Wynnum loo with a view draws last-minute bidders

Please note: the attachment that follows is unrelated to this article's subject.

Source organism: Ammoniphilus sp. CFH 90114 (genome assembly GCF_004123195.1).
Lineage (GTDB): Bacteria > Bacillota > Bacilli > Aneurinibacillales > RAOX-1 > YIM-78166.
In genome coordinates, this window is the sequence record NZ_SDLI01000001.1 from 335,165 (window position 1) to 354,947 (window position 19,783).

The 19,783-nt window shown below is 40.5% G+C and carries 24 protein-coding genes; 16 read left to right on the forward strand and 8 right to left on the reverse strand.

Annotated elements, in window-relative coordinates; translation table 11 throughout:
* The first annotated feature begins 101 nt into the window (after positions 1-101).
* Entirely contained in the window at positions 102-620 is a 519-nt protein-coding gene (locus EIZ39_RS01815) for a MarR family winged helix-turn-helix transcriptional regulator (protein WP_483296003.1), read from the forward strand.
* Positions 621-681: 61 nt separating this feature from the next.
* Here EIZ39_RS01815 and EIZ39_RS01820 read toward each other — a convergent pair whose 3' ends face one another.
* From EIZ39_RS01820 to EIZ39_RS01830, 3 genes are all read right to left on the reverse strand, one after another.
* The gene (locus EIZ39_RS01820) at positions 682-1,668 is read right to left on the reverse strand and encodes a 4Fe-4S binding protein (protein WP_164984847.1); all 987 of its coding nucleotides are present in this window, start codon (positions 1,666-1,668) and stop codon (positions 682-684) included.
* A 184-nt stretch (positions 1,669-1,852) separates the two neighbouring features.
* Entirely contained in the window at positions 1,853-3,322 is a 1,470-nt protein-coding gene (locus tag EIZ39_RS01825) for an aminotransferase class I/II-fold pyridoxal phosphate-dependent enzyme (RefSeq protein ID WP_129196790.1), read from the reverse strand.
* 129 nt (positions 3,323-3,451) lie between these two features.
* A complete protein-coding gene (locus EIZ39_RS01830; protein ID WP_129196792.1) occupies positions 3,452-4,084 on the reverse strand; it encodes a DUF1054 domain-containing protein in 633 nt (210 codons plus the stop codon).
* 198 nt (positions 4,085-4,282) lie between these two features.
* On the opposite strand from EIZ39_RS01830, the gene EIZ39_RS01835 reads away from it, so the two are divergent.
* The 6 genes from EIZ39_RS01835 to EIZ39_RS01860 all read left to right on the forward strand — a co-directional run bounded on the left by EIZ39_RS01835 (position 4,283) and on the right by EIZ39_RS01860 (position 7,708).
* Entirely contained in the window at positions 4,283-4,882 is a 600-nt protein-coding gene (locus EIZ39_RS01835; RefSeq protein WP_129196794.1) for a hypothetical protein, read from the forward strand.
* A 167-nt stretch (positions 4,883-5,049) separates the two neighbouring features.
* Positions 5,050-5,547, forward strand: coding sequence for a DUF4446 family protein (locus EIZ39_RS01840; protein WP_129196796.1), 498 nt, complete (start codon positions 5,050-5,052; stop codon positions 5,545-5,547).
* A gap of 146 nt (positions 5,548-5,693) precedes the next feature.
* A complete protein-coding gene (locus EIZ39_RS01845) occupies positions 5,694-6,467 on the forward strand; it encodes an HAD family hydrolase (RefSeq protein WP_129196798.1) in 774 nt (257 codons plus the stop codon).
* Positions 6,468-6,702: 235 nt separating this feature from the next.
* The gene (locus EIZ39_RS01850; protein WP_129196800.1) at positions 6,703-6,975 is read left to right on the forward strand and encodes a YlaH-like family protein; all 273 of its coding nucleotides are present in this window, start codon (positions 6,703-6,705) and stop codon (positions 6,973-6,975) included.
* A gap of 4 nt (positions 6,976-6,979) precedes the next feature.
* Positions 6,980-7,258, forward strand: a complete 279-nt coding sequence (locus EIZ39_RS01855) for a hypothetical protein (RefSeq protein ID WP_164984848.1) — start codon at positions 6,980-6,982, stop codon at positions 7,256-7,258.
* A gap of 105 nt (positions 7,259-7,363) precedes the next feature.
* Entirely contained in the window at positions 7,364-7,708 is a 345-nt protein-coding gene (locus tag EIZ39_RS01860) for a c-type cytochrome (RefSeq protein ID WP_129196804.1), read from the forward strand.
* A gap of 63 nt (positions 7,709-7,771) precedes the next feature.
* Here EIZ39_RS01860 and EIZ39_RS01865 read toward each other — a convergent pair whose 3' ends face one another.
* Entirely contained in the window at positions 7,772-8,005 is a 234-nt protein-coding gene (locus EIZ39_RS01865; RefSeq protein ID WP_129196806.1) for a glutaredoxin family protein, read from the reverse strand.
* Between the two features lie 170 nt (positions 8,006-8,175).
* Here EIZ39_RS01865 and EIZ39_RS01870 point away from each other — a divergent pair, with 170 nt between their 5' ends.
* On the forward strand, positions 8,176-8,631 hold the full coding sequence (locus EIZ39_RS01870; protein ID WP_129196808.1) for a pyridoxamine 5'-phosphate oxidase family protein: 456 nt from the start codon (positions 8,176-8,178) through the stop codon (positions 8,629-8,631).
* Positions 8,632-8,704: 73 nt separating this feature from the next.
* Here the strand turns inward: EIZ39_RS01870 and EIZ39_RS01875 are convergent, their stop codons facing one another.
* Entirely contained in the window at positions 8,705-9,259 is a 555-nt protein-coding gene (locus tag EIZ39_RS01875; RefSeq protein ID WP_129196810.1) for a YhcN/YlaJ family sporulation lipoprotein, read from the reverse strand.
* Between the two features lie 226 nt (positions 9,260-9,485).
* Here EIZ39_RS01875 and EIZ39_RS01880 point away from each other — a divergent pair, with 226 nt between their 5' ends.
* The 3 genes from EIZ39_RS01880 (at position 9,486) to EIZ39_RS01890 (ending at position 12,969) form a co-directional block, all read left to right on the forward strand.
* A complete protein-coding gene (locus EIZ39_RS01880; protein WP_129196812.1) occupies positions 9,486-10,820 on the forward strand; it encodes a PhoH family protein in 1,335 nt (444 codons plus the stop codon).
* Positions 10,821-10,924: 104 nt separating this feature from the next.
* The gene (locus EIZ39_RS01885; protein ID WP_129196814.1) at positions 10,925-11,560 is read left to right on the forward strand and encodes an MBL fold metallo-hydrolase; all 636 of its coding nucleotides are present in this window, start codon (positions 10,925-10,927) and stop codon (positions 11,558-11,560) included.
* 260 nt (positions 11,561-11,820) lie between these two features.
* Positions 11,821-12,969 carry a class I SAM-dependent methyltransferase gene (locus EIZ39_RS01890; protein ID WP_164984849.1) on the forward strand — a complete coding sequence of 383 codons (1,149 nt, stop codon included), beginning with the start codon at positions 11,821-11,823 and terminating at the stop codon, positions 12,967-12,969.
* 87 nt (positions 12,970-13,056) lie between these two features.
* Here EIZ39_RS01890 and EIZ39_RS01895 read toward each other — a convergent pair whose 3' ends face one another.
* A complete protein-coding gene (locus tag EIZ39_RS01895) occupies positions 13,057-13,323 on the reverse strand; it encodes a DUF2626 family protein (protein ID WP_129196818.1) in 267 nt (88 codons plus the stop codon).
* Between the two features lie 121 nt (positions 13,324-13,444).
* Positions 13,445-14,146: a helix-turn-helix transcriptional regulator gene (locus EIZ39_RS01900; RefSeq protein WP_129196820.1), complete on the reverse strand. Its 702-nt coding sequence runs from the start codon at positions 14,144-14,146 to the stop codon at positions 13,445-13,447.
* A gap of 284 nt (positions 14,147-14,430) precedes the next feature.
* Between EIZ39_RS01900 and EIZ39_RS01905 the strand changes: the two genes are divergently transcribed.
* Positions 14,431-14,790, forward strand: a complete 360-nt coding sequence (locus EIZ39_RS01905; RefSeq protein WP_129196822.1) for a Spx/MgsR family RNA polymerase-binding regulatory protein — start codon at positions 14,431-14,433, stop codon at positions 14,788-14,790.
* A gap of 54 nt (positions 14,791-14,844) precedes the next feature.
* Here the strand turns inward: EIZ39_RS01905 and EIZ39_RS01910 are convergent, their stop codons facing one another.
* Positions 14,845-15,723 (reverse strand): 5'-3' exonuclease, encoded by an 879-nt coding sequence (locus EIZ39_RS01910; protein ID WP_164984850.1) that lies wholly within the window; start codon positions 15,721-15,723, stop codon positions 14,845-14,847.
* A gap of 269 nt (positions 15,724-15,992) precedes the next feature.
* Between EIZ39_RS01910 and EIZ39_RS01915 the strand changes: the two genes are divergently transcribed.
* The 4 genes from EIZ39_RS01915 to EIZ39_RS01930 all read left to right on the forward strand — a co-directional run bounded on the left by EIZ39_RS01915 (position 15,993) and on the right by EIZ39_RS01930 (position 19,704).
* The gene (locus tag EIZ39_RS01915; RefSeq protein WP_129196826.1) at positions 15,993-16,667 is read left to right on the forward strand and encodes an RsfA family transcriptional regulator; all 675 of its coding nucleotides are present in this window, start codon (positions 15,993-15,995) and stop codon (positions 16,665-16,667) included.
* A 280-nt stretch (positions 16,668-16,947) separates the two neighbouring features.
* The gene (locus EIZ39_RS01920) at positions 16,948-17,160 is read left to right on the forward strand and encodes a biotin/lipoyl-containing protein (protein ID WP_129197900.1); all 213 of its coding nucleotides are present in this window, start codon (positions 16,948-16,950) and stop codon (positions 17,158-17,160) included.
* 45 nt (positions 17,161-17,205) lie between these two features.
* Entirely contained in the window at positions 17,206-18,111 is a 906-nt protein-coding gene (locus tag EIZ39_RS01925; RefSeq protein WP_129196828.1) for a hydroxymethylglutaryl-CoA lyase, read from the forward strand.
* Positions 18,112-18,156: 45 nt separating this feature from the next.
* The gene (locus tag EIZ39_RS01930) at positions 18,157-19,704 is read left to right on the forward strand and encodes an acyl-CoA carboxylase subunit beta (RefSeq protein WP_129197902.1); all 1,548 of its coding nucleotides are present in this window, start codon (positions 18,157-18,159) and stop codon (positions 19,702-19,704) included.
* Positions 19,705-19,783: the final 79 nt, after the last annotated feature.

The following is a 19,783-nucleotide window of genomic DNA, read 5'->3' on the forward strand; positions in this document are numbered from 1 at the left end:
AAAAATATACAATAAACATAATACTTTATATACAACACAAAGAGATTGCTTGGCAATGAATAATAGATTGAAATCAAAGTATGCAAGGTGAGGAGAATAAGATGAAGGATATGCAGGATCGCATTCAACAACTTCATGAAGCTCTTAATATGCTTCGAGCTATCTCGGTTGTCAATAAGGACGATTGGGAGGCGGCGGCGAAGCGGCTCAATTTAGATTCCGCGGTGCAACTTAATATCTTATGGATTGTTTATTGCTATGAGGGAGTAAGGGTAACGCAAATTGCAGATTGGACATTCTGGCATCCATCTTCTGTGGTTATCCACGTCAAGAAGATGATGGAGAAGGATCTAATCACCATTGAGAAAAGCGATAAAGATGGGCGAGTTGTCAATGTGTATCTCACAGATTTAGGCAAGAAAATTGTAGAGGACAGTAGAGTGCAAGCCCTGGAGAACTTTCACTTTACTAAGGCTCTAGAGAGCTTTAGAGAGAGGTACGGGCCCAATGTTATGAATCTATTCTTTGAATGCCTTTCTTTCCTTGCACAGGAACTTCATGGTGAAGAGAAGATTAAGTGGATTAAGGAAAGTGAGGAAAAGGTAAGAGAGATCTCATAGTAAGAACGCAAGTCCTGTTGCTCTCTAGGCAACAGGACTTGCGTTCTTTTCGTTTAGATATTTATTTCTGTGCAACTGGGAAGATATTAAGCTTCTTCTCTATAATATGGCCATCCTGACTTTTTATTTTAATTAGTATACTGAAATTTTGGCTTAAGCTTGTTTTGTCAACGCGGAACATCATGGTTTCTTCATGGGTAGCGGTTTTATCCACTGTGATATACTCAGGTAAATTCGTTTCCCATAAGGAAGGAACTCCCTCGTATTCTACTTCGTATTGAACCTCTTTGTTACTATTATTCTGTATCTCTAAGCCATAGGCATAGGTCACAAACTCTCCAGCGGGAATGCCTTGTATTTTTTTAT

first_img FOLLOW US ON FACEBOOK MORE PROPERTY STORIES The Marks family with the house at 16 Besham Pde, Wynnum that has been in their family for over 60 years. Picture: Debra BelaA DECEASED estate in bayside Wynnum sold under the hammer for $44,000 less than its land value in a dramatic auction with two buyers registering to bid just as the property was about to be passed in. The house at 16 Besham Pde, Wynnum. Picture: Debra BelaDevelopers and land bankers were among the 10 people allowed on the 809sq m property at 16 Besham Parade, Wynnum, with another two parties on the kerb, in the first weekend of onsite auctions since COVID-19 restrictions forced auctions to go online seven weeks ago. Design your own sky home Raine and Horne Wynnum selling agent Chris Vine said with several unit developments being built in the Wynnum area, investors feared not being able to sell units once finished and were withdrawing from the property market to put their money into other ventures.“The buyer of this property is currently paying $400 a week rent,” Mr Vine said.“Now he can put that towards a property of his own and in 10-15 years’ time, properties like this will be like hens teeth. Even in three years’ time he might be able to put it on the market.”On Brisbane’s north side, Ray White Ascot sold two properties at auction yesterday, with a four-bedroom house at 25 Vale St, Wilston selling for $1.055 million and a three-bedroom house at 9 Marie St, Hendra selling for $847,500. Cinema returns to Wynnum in new development An aerial view showing the neighbouring unit development. Picture: suppliedThe lifting of travel restrictions this weekend also meant that David and Bronya Marks were able to drive from their home on the Sunshine Coast to be present for the auction of the two-bedroom house that had been in the family for more than 60 years.“It’s a bit like the movie UP this little place,” said Mrs Marks who was inside the original condition highset house during the auction.“It’s in the middle of all these developments. I think we’ve always known that once we’ve finished with it as a family, it would turn into everything else around here.” The winning bidder Baljinder Sandha (right) with his business partner Harish. Picture: Debra BelaBut the eventual buyer, who paid just $500,000 for the level block, is planning to live in the house with his wife for 10-15 years before deciding what to do with the property.“It is an incredible price,” Baljinder Sandha said after placing the one and only bid with his business partner to secure the sale. “I thought it would go in the $700,000s.“We saw this house three or four days ago. I am renting at the moment. This will be my first house.”Calling the auction for Raine and Horne Wynnum was auctioneer Michael O’Brien who started the event with just one registered bidder, a banker who refused to place a bid even when Mr O’Brien suggested $450,000. The Auction Group auctioneer, Michael O’Brien. Picture: Debra BelaThe property was about to be passed in when Mr Sandha and a developer made a last-minute decision to register to bid and the auction was paused while they signed up. More from newsParks and wildlife the new lust-haves post coronavirus9 hours agoNoosa’s best beachfront penthouse is about to hit the market9 hours agoA developer decides to sign up to the auction just as it is about to be passed in. Picture: Debra BelaThe local developer was considering turning the site into a block of units like those around it but when Mr Sandha made an offer of $500,000 and the property was announced on the market, the developer did not challenge the bid.“It’s the development costs,” he said. “These are entry level developments, the council fees are outrageous.”Proceeds from the sale of the estate will be divided between family members.“It’s fine,” Mrs Marks said after the house sold for less than the family had expected. “It’s bittersweet I guess.”last_img read more